“The termination Farallon Plate subduction probably made the Basin and Range.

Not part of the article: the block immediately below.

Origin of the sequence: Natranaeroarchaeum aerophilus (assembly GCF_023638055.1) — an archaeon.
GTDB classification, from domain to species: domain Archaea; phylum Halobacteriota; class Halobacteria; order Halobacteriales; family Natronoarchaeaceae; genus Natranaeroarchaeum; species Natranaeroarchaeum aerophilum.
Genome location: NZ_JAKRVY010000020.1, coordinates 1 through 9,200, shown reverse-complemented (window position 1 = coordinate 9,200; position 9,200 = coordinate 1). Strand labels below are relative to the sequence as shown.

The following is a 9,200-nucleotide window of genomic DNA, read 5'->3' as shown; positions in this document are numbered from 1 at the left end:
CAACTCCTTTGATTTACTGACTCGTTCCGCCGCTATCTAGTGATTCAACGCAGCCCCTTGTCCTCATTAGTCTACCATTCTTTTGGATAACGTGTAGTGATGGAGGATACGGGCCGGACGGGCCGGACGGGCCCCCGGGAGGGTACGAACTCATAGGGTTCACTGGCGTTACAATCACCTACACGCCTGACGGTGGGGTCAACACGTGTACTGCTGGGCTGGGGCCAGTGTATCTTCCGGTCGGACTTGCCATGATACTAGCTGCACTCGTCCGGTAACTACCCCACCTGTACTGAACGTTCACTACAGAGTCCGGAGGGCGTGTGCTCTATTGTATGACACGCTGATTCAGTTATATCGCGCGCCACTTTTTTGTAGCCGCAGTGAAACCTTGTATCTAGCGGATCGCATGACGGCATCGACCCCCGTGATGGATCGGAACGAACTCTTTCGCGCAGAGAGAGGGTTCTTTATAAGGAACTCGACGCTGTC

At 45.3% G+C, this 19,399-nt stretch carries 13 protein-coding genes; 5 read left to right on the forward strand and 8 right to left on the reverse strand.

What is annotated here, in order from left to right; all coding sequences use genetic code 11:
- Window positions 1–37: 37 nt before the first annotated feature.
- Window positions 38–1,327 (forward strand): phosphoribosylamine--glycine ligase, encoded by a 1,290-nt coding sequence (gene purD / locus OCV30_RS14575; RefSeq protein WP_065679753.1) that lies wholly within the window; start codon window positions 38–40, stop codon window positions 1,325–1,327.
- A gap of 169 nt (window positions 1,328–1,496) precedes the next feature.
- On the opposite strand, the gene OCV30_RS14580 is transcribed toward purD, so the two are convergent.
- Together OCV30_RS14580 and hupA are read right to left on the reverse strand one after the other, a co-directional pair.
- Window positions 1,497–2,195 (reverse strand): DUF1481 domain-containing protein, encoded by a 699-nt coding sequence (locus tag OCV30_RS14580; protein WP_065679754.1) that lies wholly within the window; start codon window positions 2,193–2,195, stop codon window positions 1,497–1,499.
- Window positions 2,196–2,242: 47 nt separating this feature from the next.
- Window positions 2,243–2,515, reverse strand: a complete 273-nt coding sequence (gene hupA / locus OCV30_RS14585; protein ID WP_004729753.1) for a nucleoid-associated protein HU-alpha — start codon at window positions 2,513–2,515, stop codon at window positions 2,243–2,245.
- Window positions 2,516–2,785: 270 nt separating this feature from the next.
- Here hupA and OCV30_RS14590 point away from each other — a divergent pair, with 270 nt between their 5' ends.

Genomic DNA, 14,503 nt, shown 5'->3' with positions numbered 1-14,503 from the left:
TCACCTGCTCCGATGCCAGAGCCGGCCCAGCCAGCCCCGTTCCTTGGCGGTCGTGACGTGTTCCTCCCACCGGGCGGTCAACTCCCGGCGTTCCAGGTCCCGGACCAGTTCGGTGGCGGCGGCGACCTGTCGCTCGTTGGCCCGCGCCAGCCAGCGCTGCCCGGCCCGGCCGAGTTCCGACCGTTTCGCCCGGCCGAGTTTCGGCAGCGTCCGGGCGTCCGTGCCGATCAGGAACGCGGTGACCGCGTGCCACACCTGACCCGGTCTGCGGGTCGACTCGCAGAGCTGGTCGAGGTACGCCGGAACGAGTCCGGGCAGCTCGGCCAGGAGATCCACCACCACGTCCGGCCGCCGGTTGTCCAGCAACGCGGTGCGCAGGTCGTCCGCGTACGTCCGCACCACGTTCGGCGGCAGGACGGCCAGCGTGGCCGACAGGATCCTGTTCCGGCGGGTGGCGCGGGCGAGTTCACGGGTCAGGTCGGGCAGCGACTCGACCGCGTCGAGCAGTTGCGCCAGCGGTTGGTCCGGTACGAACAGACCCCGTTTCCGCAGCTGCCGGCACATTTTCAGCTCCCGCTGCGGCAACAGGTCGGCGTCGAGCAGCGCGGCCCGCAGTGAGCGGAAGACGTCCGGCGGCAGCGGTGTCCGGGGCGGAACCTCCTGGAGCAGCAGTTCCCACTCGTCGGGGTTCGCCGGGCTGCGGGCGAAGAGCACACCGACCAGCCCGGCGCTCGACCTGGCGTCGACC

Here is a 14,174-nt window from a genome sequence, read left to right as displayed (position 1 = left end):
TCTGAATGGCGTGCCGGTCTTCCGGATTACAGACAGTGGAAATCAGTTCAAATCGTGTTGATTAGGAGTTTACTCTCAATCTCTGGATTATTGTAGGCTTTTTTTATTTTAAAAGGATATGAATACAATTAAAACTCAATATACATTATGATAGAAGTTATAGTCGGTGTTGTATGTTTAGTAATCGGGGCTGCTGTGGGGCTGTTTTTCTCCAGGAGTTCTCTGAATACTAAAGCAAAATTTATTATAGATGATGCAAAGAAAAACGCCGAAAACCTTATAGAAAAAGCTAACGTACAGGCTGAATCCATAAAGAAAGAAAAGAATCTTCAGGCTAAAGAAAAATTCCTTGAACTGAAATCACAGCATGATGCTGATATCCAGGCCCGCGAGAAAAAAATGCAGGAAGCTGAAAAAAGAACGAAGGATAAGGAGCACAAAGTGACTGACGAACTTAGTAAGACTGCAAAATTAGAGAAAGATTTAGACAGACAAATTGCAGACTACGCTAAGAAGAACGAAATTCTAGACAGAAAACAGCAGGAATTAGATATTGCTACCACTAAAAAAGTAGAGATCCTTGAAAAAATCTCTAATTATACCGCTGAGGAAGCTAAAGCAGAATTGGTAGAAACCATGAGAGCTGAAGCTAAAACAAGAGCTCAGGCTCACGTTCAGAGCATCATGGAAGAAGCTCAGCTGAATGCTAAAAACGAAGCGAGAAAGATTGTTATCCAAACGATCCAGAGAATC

As North America closed like a sliding trapdoor over the Farallon plate, the plate did not go quietly into the mantle night. It raged and raged, first searing vast tracts of the West with fiery volcanic clouds and then stretching the crust to make the Basin and Range. The plate’s death throes began about 43 million years ago, as it started to peel away fromthe base of the North American Plate to end the flat subduction episode that hoisted the Foreland Ranges. Restoring itself to normal subduction mode, the Farallon Plate began once again to crank out magma. The result was a maelstrom of volcanism that would rival even that of the later calderas of the Snake River Plain-to-Yellowstone tract. Between 43 and 21 million years ago, calderas opened fire all across what would become the Basin and Range. Incandescent clouds of volcanic ash incinerated the landscape—and every living thing on it—time and again before settling, crackling hot, to weld into layers of volcanic tuff. You can see these tuff layers today stacked up hundreds of feet thick throughout the ranges of the Basin and Range, painting the mountainsides with lovely bands of pink, ochre, and gold.”